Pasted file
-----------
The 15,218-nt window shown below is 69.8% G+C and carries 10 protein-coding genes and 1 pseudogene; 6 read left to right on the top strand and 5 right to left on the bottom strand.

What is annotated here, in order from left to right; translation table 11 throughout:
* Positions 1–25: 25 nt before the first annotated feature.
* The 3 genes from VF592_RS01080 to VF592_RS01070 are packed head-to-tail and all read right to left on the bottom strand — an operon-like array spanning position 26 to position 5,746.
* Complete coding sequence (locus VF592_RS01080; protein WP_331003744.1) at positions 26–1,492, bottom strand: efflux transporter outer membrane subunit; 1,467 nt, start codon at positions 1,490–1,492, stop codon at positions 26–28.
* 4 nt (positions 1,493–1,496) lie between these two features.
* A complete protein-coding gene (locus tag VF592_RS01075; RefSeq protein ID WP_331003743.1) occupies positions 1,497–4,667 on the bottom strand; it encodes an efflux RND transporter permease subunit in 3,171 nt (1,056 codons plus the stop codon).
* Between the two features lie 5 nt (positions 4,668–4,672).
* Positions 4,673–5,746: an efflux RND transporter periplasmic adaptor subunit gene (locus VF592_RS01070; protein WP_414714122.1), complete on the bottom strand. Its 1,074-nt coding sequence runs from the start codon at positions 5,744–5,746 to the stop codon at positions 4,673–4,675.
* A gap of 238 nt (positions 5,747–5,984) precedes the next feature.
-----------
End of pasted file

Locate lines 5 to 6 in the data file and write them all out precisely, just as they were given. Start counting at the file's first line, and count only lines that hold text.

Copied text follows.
* Complete coding sequence (locus VF592_RS01080; protein WP_331003744.1) at positions 26–1,492, bottom strand: efflux transporter outer membrane subunit; 1,467 nt, start codon at positions 1,490–1,492, stop codon at positions 26–28.
* 4 nt (positions 1,493–1,496) lie between these two features.